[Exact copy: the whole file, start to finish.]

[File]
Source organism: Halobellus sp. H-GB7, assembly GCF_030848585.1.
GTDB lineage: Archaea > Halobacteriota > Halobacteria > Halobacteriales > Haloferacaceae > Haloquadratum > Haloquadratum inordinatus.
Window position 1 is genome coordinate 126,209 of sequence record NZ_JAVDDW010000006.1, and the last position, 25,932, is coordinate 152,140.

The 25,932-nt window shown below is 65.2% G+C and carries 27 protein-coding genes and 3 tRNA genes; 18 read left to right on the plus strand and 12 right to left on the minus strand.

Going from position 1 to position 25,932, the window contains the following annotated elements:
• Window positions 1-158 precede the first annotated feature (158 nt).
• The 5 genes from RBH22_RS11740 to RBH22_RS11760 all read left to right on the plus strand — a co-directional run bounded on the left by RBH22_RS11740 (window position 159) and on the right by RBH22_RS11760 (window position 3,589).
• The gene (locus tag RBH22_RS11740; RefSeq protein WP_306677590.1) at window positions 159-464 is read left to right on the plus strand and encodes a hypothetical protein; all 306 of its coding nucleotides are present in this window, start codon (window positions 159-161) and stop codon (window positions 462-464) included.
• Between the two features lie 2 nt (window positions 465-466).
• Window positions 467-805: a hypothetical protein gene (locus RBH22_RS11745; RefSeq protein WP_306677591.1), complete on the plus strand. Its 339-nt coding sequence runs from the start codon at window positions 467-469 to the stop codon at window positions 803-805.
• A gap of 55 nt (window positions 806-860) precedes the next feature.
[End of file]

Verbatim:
Source organism: Halobellus sp. H-GB7, assembly GCF_030848585.1.
GTDB lineage: Archaea > Halobacteriota > Halobacteria > Halobacteriales > Haloferacaceae > Haloquadratum > Haloquadratum inordinatus.
Window position 1 is genome coordinate 126,209 of sequence record NZ_JAVDDW010000006.1, and the last position, 25,932, is coordinate 152,140.

The 25,932-nt window shown below is 65.2% G+C and carries 27 protein-coding genes and 3 tRNA genes; 18 read left to right on the plus strand and 12 right to left on the minus strand.

Going from position 1 to position 25,932, the window contains the following annotated elements:
• Window positions 1-158 precede the first annotated feature (158 nt).
• The 5 genes from RBH22_RS11740 to RBH22_RS11760 all read left to right on the plus strand — a co-directional run bounded on the left by RBH22_RS11740 (window position 159) and on the right by RBH22_RS11760 (window position 3,589).
• The gene (locus tag RBH22_RS11740; RefSeq protein WP_306677590.1) at window positions 159-464 is read left to right on the plus strand and encodes a hypothetical protein; all 306 of its coding nucleotides are present in this window, start codon (window positions 159-161) and stop codon (window positions 462-464) included.
• Between the two features lie 2 nt (window positions 465-466).
• Window positions 467-805: a hypothetical protein gene (locus RBH22_RS11745; RefSeq protein WP_306677591.1), complete on the plus strand. Its 339-nt coding sequence runs from the start codon at window positions 467-469 to the stop codon at window positions 803-805.
• A gap of 55 nt (window positions 806-860) precedes the next feature.